@GStringham – When testing code during the writing of code (hackware), I found it very useful to build into my code compiler directives (at the top of the code) for conditional compiling.That way, I could leave the test code in the final version if I wanted, or I could take it out if I wanted.It really didn't matter because I could set the compiler directive to TRUE or FALSE.
@s.schmiedl: You asked why hackware instead of doing it right the first time by writing a unit test. Good question that seems contrary to what I said. I can test things in finer detail with hackware than I can with unit testing. If I had the time to create a unit-level test for every type of hackware test case I run through, I would create so many unit-level tests that there would not be enough time to run through them all more than once or twice before the product needs to be shipped.
@GStringham - You are so correct when you say there are no awards for producing code with zero defects.On more that on occasion I have gone to unit integration with the other programmers on the team and been the only contributor with zero defects, but nobody recognizes the effort/results. No, there are no awards!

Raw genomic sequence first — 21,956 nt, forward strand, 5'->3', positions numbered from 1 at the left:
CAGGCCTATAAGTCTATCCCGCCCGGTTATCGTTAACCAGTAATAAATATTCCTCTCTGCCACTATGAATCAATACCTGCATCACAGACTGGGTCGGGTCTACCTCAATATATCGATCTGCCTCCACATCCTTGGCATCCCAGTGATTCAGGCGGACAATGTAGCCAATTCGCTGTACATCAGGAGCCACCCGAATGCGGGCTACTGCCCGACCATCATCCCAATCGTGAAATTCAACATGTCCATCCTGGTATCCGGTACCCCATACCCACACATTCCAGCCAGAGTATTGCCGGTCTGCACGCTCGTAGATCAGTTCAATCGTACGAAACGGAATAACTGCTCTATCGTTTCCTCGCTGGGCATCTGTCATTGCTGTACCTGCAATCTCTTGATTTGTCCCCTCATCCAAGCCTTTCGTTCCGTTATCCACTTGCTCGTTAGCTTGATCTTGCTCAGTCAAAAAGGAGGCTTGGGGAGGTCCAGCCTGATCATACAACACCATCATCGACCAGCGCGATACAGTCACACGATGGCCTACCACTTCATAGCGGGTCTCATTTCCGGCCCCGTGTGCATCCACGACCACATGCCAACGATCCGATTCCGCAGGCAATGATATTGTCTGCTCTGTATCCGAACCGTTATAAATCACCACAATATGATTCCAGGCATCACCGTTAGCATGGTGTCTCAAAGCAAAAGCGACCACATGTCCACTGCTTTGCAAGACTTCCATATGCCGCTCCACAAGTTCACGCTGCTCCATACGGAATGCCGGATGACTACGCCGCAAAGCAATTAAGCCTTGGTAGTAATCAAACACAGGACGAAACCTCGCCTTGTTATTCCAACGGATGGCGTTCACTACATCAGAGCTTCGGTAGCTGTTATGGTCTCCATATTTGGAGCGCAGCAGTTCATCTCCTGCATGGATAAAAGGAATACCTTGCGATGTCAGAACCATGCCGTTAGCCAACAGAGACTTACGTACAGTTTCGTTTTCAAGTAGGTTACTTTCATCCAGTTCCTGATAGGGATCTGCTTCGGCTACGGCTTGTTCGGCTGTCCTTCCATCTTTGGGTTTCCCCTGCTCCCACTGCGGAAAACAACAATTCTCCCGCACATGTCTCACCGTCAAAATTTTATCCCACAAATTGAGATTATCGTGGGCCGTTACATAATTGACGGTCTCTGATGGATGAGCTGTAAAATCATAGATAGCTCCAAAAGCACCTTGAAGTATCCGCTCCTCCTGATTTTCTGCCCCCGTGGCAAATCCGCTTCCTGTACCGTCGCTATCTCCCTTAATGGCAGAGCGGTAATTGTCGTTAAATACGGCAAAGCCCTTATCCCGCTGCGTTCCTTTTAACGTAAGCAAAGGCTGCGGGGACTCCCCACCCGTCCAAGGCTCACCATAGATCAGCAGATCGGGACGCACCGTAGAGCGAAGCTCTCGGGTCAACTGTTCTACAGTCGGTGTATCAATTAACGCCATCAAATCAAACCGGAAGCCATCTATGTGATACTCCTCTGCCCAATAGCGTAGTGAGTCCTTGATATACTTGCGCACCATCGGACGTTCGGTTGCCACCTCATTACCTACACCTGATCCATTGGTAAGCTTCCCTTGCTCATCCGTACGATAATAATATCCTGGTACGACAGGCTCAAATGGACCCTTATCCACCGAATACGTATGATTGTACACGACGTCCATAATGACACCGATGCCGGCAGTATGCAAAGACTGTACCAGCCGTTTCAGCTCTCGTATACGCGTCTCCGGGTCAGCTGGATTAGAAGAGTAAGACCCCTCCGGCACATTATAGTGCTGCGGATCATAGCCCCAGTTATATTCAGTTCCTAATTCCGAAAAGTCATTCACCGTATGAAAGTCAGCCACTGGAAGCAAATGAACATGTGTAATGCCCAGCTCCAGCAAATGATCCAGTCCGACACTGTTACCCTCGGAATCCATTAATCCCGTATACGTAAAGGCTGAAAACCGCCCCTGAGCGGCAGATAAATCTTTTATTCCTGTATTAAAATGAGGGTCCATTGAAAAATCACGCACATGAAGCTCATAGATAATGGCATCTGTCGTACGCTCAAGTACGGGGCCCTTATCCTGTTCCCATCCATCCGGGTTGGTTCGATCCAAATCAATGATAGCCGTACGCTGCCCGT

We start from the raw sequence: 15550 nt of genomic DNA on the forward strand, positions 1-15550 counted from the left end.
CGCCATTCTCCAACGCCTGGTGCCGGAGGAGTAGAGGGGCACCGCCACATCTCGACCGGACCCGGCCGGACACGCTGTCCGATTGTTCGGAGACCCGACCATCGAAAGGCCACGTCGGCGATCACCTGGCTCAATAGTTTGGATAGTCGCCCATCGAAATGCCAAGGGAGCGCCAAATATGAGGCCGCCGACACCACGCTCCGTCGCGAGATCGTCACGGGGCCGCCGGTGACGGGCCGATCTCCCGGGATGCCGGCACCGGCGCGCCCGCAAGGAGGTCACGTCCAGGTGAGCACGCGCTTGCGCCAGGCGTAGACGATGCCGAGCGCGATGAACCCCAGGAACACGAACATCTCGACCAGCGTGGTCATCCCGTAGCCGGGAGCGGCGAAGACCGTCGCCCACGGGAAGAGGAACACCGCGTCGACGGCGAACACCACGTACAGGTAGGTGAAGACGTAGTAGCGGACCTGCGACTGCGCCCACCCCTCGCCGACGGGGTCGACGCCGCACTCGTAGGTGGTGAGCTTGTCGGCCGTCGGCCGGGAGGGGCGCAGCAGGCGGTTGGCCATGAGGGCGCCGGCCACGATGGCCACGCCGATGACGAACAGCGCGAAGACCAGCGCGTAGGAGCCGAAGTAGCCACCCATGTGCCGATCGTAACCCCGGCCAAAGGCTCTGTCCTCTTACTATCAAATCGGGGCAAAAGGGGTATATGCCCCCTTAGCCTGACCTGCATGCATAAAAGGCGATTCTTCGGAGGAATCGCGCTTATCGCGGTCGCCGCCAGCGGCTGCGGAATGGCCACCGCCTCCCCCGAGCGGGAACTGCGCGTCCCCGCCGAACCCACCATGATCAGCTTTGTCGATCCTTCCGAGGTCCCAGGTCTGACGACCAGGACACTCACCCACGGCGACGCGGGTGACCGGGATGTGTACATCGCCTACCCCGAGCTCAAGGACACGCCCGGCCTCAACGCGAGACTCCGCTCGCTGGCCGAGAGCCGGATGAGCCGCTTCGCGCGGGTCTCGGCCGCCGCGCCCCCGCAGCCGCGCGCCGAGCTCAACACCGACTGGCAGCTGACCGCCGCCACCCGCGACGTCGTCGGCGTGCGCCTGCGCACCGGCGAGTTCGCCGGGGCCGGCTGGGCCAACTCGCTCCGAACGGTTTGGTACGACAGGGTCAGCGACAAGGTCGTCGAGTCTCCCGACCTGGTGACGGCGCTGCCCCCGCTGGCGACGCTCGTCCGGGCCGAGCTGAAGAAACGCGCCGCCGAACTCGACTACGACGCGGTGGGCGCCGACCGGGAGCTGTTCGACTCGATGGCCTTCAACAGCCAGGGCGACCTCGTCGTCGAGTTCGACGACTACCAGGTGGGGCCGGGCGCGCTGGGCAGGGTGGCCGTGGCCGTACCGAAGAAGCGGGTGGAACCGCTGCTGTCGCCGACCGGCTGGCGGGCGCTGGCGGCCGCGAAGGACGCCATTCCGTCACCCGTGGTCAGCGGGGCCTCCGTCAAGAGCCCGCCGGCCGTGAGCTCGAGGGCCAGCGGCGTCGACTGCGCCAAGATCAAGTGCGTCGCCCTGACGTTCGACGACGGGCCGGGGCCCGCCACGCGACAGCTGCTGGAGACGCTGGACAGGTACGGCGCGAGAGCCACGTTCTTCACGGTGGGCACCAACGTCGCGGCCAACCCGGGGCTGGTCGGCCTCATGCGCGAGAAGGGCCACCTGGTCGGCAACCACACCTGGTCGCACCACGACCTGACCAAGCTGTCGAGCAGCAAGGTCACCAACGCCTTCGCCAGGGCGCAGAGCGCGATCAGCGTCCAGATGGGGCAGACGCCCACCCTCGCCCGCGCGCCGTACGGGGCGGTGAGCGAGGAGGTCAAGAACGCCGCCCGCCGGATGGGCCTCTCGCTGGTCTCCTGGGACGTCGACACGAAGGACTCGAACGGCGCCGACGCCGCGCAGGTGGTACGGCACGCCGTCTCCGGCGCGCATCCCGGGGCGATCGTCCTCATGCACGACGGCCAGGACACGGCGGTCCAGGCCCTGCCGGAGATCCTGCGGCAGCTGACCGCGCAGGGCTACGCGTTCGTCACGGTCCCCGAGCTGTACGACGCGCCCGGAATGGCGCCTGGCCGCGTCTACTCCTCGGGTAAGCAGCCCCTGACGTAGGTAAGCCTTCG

I wanted to find out how much attentions validation time should be planned for DOE's (Design Of Experiment).
Testplaning - there are planning factors that need attention on repeatability over multi-runs, VT's and other varriables. Those thoughts will add or reduce validation time, resorces, and other infrustructure. I rely on DOE's to build statistics and modles to help focus on worst case areas. This gives many advantages like varriablility, repeatability, sensativity to help focus on more or focus less on particular areas. If you can not test milions of chips, platforms, and devices you need to plan a statistical target on exceptable margins. You can test ever thing so how do you plan and take some risks.
@s.schmiedl: I don't agree that ALL test code has to be extracted from the product before shipping to customers. But it definitely must not cause a hinderance to the performance of the product. You can tell that Microsoft leaves test and debug code in because when some app crashes, it asks if it can send the data back to MS for analysis. This really helps them understand what is going on out there.